Tuesday, January 24, 2023

The Upcoming Debt Service Crunch For Households Will Impact Spending In A Big Way

Consumer spending accounts for 68% of US GDP, so as the consumer goes so goes the economy.  In the last 10 years consumers saw their debt service payments go down very significantly as interest rates collapsed to near zero;  as a percent of disposable income household debt service in 2021 fell to near 8% from a high of 13% in 2008 (see chart below - blue line). 

This allowed consumers to boost spending on other items (eg streaming services) and, importantly, created a massive pool of money available to drive individual speculation in anything from meme stocks, cryptos and NFTs to index funds. 

With interest rates now soaring this process is reversing.  Mortgage rates have jumped from 2.5% to 7% and credit cards from 16% to 21% (see chart above - purple line and red dots). Data on debt service lag by at least a quarter, so it cannot be seen on the chart, but it is certain it will jump to at least 11-12% of disposable income.  Notice how such levels were previously associated with recessions (grey areas on the chart).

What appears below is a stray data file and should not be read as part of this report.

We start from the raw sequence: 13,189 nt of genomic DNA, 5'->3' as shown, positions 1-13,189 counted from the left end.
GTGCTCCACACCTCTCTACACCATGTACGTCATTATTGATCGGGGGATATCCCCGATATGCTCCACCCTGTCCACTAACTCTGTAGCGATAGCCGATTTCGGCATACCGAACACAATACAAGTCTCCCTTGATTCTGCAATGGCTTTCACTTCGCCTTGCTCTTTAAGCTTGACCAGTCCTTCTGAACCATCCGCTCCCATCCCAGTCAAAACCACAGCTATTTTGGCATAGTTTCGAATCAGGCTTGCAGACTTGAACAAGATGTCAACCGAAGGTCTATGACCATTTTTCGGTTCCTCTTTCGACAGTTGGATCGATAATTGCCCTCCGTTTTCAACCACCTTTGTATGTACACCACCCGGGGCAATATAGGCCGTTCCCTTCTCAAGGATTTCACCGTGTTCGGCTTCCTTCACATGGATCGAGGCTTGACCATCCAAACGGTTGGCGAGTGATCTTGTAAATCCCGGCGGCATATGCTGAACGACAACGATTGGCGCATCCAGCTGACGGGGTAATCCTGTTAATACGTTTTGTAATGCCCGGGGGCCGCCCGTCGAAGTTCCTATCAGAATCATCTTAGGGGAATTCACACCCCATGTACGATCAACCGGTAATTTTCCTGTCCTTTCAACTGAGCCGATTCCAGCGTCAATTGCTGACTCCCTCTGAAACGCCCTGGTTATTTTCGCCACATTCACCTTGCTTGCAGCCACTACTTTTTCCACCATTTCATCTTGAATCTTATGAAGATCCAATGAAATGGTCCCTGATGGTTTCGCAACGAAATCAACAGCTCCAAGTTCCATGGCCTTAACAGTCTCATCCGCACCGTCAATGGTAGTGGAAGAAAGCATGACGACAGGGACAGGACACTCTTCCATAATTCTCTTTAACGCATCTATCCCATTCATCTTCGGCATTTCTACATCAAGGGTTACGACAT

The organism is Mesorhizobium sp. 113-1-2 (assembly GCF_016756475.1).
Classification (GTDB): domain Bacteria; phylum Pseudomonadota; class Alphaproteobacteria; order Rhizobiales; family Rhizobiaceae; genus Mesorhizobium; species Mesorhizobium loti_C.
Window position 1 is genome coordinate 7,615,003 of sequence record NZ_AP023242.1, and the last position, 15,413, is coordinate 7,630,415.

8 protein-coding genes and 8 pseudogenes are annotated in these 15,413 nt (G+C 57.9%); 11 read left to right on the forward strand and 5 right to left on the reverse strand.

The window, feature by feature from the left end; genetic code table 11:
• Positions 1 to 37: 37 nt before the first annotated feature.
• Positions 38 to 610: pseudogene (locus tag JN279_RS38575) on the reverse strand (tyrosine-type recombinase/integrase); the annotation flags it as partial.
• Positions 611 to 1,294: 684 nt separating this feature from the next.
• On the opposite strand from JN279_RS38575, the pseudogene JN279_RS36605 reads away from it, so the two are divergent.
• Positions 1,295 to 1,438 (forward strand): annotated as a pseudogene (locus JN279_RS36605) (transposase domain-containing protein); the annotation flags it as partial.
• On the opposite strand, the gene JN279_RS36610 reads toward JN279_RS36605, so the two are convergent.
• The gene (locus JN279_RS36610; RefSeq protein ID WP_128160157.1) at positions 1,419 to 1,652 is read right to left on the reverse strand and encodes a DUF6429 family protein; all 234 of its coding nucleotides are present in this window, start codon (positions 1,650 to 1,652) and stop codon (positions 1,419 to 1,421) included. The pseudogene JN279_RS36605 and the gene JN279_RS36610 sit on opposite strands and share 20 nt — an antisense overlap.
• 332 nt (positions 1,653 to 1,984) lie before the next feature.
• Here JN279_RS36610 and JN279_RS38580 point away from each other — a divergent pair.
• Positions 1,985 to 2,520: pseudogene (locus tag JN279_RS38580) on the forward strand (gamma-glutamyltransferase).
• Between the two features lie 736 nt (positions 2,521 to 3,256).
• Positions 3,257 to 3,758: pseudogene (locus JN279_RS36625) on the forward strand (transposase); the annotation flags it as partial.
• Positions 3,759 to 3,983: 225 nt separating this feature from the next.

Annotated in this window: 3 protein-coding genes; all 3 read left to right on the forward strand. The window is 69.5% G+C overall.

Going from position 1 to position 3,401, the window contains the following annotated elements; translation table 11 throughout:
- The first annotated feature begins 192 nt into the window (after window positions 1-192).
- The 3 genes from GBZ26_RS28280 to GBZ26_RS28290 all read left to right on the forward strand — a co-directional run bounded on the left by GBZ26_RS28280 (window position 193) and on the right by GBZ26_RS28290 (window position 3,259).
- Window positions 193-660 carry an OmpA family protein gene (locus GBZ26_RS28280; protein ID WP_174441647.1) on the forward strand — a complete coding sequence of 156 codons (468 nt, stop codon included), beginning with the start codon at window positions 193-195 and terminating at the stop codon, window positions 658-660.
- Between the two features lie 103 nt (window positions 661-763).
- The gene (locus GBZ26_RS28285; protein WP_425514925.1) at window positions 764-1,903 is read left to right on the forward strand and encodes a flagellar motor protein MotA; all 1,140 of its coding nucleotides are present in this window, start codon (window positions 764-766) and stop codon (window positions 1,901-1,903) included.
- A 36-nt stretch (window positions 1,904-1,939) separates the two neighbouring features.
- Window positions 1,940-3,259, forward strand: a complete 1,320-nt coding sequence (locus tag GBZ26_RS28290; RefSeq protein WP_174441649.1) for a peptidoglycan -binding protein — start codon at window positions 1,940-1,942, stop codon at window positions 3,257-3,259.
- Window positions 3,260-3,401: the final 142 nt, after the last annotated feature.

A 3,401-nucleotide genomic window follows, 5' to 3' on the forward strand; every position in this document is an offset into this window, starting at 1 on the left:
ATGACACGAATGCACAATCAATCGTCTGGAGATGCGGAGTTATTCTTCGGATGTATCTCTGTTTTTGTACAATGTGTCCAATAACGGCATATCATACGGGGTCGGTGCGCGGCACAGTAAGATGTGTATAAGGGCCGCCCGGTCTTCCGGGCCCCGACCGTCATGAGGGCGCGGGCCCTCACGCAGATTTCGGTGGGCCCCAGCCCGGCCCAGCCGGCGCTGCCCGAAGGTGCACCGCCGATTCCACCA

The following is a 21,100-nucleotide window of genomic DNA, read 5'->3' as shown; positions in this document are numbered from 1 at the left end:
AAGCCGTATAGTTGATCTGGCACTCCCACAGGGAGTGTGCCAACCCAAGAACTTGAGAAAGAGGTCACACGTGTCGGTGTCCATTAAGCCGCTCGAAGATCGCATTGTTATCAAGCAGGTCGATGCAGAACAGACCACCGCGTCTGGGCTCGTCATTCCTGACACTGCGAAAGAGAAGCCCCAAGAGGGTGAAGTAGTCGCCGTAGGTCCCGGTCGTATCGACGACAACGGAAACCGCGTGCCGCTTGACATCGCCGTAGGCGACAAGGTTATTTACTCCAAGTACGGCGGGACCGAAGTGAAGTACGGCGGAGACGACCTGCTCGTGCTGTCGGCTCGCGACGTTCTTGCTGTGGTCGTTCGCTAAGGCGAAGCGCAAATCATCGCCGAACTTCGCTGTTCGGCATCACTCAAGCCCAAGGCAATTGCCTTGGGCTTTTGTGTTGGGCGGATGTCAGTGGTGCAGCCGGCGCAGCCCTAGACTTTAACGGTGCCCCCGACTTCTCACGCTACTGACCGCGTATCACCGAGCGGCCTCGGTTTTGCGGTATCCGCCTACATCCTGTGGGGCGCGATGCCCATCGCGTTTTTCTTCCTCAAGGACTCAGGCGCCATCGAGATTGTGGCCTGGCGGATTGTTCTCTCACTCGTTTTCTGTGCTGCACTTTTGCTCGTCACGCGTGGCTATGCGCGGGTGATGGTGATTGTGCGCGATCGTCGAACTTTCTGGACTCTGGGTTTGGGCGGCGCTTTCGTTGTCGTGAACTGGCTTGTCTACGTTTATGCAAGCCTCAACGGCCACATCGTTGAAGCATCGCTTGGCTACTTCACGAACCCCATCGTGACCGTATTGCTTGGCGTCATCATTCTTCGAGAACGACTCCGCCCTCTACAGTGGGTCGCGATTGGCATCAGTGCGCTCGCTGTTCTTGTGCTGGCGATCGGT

Despite inflationary headwinds, overall consumer spending has remained relatively high, likely because employment is still very robust and wages are rising.  Also, household debt is still pretty low compared to 10-15 years ago, so adding debt may support spending.  But this can't last; the first signs of retrenchment are already visible, mostly at the loony edges of speculation.  Will this transit to other, conventional areas of consumer behavior?  I think so - big layoffs at Amazon, Meta, Spotify, etc. can only be explained in the light of lower household demand.  Likewise for Tesla's reduced prices.

Lower consumer spending = lower GDP = recession/zero growth.  After 4Q22, which may come in surprisingly higher than most think (Atlanta Fed GDPNow is projecting +3.5% vs market expectations of +1.5-2.5%), the consumer and the economy will have to deal with serious headwinds, debt service being a major issue.  Markets don't seem to take this into account and are back on their "risk-on" mode.  Even loony stuff is jumping - a pretty sure sign that speculators are back into action.  I believe they will be proven wrong.


  1. Any thoughts on this short Twitter thread regarding US debt service Hells? He says that with refinancing, the US debt burden doesn't go that much higher...


    1. Thanks C. very nice thread. Here's the thing: the US is already highly indebted and constantly running massive budget deficits. There is a very real danger that investors will marginally, but increasingly, resist refinancing US debt or - even worse - resist buying even more debt. I liked the charts the Tweeter presented, but they don't tell the full story - for example, they do not include the effect of budget deficits. Even then, his projection is that debt service as % of GDP will rise to 1980s highs - not at all a good period for the US.

    2. Very interesting, thanks for your input Hells!